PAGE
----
Ultraviolet rays, aka sunlight, cause collagen to break down faster. With sun exposure, those UV rays damage the skin by entering the dermis (the second and thickest layer of our skin) which causes collagen to break down faster.
The collagen tissues support the formation of bones, tendons, and cartilage that form depending on the level of mineralization. However, an individual can lose collagen components in the body due to exposure to ultraviolet light, tobacco, excessive intake of sugar, and aging.
Crackers, cookies, cereal, pasta, bread and baked goods contain sugar and chemicals that are damaging to collagen molecules, thereby diminishing the quality of the tissue, and can erode the quantity of your collagen as well.
“UV exposure can lead to the breakdown of collagen, which can lead to the appearance of fine lines and wrinkles, so you're never too young to start wearing sunscreen regularly,” says Garshick. The American Academy of Dermatology recommends choosing a broad-spectrum sunscreen with SPF 30 or higher.
Collagen levels decrease with age and, unfortunately, there's no way to prevent this. The good news is that there are several cosmetic treatments that can rebuild or restore collagen.
"It's worth remembering that coffee doesn't destroy collagen, it inhibits its production," says nutritional therapist at the Pulse Light Clinic, Lisa Borg.
What Hurts Your Collagen Levels? Besides time, three main things will lower your collagen levels: sunlight, smoking, and sugar. Too much exposure to ultraviolet light makes its fibers unravel. This can lead to sun damage, such as wrinkles.
Your body begins to lose collagen when you turn 30. The effects become noticeable after several years. Even though this is a natural process, it's possible to speed it up with UV exposure, pollution, bad habits, and poor diet choices. While it's possible to accelerate collagen loss, it's also possible to slow it down.
UV damage is the main cause of skin collagen loss accounting for up to 80-90% of the appearance of skin aging. UV exposure causes both, less collagen to be produced, and. it also increases collagen degradation via matrix metalloproteinases (MMPs) and other proteases in the skin.
A diet full of protein-rich foods, whether from plant or animal sources, can help supply these critical amino acids. Other nutrients that aid the process of collagen production include zinc, vitamin C, and copper. So, fruits and vegetables high in vitamins and minerals are also a friend to supple skin.
Eating foods rich in vitamin C and amino acids can increase the levels of hyaluronic acid and collagen in the body as both are important for skin. Foods such as oranges, red peppers, kale, Brussels sprouts, broccoli, and strawberries are all rich in vitamin C.
Exposure to UV content can damage the molecular structure in a process called oxidative stress, or oxidation. However, UV light isn't the only thing that can cause oxidation. Smoke, pollution, and chemicals can produce similar effects. Together, these elements can break down collagen and elastin.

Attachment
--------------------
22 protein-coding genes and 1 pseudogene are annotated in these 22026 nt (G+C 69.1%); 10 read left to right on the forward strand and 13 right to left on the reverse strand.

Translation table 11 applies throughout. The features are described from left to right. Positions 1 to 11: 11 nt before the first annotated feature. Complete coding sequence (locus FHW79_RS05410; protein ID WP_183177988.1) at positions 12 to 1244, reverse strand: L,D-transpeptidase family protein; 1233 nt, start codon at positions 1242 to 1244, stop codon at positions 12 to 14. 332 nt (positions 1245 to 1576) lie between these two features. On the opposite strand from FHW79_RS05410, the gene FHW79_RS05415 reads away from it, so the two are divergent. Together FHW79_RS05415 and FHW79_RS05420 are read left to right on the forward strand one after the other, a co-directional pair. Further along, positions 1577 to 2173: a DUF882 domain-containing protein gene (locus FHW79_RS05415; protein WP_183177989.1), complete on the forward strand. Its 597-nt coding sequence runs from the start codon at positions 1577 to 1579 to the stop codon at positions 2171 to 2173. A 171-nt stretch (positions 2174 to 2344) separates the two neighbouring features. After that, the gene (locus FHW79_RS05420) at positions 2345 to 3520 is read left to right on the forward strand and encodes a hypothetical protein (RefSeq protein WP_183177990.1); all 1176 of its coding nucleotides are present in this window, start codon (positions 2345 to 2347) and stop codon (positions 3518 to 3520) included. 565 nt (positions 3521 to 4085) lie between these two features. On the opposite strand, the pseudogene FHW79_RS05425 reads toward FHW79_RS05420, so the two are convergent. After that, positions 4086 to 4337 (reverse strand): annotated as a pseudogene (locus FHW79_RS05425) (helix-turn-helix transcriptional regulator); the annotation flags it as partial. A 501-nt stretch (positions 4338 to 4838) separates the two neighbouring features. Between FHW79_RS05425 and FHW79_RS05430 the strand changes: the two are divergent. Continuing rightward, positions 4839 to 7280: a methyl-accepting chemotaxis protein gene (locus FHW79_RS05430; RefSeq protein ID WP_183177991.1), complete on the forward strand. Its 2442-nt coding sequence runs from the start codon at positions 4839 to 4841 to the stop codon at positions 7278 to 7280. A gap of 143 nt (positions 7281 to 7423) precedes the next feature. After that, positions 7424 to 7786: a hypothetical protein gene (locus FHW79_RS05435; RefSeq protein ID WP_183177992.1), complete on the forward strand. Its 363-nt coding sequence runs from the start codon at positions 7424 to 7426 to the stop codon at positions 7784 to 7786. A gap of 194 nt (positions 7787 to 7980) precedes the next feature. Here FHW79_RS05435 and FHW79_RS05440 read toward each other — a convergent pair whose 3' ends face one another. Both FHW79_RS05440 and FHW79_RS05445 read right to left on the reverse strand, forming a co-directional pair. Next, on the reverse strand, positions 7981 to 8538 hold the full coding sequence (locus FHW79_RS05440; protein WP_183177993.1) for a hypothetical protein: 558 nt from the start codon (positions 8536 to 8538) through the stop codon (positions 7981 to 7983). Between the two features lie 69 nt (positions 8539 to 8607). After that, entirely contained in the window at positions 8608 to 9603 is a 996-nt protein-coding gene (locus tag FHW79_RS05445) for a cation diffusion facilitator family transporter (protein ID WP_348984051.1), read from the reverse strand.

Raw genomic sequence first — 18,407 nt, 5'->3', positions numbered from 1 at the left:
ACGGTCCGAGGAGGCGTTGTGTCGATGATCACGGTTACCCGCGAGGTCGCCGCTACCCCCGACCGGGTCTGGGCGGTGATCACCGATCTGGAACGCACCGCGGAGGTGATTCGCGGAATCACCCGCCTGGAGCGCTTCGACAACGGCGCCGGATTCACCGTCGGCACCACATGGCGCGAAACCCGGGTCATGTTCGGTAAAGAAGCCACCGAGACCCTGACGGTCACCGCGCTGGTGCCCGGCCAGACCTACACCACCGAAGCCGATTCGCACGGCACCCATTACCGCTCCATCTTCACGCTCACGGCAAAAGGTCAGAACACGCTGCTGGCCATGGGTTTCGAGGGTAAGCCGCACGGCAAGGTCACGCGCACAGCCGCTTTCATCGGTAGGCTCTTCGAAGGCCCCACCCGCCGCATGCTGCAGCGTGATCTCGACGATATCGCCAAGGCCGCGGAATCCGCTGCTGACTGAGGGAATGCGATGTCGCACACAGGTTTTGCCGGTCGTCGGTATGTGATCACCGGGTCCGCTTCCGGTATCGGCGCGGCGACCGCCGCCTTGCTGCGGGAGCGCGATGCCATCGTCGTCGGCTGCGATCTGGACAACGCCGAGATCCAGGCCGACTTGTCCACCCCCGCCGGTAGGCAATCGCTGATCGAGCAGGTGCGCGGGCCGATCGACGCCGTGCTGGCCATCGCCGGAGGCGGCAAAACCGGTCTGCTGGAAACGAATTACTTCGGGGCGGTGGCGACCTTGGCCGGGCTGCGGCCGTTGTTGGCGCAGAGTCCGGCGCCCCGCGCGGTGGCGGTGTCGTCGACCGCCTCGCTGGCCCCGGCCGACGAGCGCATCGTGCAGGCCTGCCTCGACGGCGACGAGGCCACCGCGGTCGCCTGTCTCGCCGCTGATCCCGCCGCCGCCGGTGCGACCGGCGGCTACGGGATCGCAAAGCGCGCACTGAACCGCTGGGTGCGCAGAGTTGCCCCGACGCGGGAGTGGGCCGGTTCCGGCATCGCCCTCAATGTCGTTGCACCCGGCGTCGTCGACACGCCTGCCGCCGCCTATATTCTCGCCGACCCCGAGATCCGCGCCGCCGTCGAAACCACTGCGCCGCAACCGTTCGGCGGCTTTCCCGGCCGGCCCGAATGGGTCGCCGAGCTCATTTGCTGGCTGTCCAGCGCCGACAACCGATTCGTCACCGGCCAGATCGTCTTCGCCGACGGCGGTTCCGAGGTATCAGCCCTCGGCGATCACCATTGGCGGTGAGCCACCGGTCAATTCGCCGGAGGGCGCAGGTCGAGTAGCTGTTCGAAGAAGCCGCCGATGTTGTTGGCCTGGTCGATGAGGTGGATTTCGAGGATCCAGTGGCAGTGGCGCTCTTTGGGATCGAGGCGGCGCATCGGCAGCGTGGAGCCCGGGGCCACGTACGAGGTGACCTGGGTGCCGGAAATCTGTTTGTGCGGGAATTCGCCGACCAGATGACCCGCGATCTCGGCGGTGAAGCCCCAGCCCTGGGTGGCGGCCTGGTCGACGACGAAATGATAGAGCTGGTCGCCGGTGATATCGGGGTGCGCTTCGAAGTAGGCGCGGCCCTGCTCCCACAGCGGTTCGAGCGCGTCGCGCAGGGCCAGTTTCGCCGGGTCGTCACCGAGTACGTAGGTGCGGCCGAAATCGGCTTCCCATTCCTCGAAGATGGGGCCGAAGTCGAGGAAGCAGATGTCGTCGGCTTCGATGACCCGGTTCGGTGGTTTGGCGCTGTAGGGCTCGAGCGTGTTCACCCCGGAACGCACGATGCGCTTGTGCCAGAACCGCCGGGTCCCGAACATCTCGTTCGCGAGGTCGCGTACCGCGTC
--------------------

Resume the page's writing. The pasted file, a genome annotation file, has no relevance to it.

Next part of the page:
Vitamin C (Vit C) benefits to human skin physiology notably by stimulating the biosynthesis of collagen. The main cutaneous collagens are types I and III, which are less synthesized with aging. Vit C is one of the main promotors of collagen formation but it poorly bypasses the epidermis stratum corneum barrier.
Studies show that retinoids can increase collagen production and protect collagen fibers from damage, reducing the fine lines and wrinkles—some of the most visible signs of skin aging. Since retinoids are typically so strong, start off by using them every other day, slowly building it up to a nightly application.
Signs of collagen loss include wrinkled skin due to elasticity loss and stiff joints. Additionally, collagen is directly related to gut health, with less of the protein causing ulcers and digestive problems. Aside from aging, however, the top reason people don't have enough collagen is poor diet.
Collagen can't be absorbed by the body in its whole form. This means collagen proteins must be broken down into smaller peptides or amino acids before they can be absorbed.
The result is redness and a bright ruddy complexion, which may not go away. Drinking in moderation can help, though abstinence is best. Alcohol over a period of years will steadily destroy collagen, which is what gives our skin its smooth elasticity.
Age. Collagen production starts to dip in most people's bodies from the time they're in their late teens or early 20s and decreases about 1% a year2 . However, the exact age that this process starts is different for everyone, says Goldenberg. This collagen attenuation picks up pace during and after menopause.
How long does it take your body to rebuild that collagen? The answer varies depending on many factors, but in general, it will take between seven and 21 days.